As Tattoos go mainstream, companies look to cash in
For three years, Goodyear's Dunlop tire unit has offered a set of free tires to anyone who will get the flying-D logo tattoo. Above, Justin McRoy gave Fernando Diaz his second Dunlop tattoo. (Dunlop Tires / Via Associated Press)
NEW YORK - What does Angelina Jolie have in common with Joseph Stalin and Thomas Edison as well as two out of every five Americans ages 26 to 40?
Once seen as a silent cry of rebellion, tattoos now posess a status so firmly mainstream that advertisers are using them to market everything from tires and shoes to wine and energy drinks. That has its downside, though. The more acceptable tattoos become, the more they lose their edginess - and their value as advertising.
"There is always an element of rebellion or rite of passage with these things," said David Crockett, assistant professor of marketing at the University of South Carolina. "What makes them interesting is how the marketplace appropriates that rebelliousness and serves that back to you in the form of an energy drink."
The 7-Eleven convenience store chain recently started selling an energy drink called Inked for people who either have tattoos or those who think of themselves as the tattoo type. The company plans to market the drink at motorcycle rallies and tattoo conventions.
"We wanted to create a drink that appealed to men and women, and the tattoo culture has really become popular with both genders," said 7-Eleven's manager of noncarbonated beverages, Michele Little. "The rite of tattoo passage isn't only limited to the young, but also to those who think and act young," she said.
As the attention of young consumers gets spread between TV, blogs, online video, and other distractions, marketers have resorted to alternative methods to get their interest.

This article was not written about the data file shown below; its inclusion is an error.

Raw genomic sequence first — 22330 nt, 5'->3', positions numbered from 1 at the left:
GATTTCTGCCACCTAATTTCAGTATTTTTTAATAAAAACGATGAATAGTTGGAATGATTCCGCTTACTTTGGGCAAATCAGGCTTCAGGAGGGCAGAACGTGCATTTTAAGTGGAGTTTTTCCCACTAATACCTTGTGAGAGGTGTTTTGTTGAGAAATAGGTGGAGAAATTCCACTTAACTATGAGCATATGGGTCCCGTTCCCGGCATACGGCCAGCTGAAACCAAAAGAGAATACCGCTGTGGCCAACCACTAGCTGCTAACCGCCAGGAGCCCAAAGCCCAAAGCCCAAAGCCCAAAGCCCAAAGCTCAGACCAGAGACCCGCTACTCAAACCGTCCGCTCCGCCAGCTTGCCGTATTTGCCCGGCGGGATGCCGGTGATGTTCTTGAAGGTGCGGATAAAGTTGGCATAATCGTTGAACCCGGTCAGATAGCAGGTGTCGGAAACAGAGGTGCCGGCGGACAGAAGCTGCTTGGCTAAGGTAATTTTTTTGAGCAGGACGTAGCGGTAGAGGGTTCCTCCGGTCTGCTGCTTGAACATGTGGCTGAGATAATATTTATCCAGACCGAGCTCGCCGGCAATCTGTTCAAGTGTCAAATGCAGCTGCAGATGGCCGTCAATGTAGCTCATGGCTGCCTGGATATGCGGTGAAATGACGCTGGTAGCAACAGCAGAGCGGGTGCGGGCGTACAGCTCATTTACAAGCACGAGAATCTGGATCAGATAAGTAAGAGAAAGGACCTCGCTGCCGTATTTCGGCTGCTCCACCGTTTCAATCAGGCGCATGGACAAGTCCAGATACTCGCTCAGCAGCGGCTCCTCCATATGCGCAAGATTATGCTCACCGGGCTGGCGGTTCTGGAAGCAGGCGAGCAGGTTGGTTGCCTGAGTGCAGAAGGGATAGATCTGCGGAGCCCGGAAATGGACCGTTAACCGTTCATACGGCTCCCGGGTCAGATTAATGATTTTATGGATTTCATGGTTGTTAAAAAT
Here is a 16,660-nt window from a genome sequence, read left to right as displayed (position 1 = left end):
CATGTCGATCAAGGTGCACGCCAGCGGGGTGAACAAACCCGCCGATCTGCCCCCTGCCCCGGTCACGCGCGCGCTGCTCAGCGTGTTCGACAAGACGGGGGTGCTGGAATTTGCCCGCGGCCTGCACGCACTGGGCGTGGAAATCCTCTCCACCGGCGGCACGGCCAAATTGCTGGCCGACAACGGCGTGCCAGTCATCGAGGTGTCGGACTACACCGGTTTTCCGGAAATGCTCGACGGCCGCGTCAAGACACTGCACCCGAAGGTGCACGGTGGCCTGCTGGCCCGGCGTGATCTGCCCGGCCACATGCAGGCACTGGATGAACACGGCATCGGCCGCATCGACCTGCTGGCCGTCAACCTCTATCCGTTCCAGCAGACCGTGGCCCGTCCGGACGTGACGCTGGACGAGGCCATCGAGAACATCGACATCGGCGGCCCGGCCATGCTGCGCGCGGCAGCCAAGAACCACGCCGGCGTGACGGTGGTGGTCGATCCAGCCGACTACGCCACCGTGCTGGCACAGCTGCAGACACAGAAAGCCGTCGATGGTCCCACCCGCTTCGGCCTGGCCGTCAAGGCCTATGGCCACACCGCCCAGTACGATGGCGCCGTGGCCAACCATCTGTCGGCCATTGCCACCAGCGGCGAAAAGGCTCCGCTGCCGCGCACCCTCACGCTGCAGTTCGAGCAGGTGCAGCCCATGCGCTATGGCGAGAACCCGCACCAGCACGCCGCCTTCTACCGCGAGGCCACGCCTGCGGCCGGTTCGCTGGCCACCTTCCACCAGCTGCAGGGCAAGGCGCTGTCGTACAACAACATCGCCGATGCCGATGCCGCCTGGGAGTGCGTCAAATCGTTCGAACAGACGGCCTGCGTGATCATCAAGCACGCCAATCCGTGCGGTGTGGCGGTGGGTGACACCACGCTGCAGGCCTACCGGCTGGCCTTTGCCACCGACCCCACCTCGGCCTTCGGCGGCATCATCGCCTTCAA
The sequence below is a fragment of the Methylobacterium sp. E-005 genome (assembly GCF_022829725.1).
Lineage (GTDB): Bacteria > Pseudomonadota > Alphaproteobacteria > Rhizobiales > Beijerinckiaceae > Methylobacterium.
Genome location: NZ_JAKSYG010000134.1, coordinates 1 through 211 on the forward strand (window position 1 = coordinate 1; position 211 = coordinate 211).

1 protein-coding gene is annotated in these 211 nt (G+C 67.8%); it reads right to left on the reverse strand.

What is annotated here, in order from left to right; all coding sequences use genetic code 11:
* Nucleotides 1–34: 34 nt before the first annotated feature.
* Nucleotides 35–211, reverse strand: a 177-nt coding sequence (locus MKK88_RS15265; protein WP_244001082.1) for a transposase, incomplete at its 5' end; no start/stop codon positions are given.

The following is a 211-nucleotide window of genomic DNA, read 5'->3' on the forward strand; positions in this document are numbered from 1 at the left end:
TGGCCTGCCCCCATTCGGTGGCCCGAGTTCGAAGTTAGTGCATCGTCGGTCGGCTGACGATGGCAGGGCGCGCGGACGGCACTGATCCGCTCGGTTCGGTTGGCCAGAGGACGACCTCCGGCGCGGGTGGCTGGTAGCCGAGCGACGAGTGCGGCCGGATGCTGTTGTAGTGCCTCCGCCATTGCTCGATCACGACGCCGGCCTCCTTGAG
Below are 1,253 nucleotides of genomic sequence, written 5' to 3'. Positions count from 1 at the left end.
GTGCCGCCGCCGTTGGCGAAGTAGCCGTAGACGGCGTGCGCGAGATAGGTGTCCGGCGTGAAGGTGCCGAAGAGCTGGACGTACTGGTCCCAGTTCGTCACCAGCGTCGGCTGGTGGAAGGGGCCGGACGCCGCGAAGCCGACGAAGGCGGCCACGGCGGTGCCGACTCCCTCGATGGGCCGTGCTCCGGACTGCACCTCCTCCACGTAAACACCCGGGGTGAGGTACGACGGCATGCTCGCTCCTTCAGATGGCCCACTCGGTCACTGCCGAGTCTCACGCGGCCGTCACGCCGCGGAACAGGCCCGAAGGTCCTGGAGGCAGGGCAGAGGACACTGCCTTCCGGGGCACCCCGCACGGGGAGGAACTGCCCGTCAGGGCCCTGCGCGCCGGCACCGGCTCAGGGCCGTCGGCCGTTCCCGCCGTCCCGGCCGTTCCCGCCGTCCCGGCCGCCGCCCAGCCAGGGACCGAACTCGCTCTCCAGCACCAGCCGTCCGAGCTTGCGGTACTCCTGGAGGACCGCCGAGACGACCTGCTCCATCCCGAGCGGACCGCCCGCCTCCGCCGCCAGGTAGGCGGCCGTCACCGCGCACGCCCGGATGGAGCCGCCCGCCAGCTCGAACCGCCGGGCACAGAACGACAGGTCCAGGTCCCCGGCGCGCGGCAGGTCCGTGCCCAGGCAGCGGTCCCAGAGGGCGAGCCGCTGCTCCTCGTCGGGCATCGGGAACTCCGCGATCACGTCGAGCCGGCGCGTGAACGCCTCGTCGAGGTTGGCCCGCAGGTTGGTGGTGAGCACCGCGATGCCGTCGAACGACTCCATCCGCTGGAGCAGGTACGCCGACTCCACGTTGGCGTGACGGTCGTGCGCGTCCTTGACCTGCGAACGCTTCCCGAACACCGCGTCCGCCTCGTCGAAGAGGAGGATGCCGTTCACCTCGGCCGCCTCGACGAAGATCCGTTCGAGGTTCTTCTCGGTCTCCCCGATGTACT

Marketers use tattoos both as a cultural icon and as the method to deliver the message, said Kevin Lane Keller, a marketing professor at the Tuck business school at Dartmouth College.
"It's an attempt to do something different in a fresh way," he said.
On a never-ending quest to appeal to the young and young-minded, companies from tire manufacturers to wine sellers are using tattoos in advertising and promotion. Managers of the popular Yellow Tail wine brand sent 600,000 temporary tattoos with an October issue of the New Yorker magazine and wine importer Billington Wines is taking the name Big Tattoo Wines for its $10 a bottle brand.
For three years, Goodyear's Dunlop tire unit has offered a set of free tires to anyone who will get the company's flying-D logo tattooed somewhere on their body, and 98 people have taken up the offer. Some of them are brand loyalists who already own Dunlop tires, while others were tattoo fans who wanted to add to their body art, Dunlop brand marketing manager Janice Consolacion said. One returned for his third Dunlop tattoo this year.
For those friendly to the idea of being a walking billboard, the website Leaseyourbody.com connects advertisers with people who want to be paid for sporting tattoo advertisements.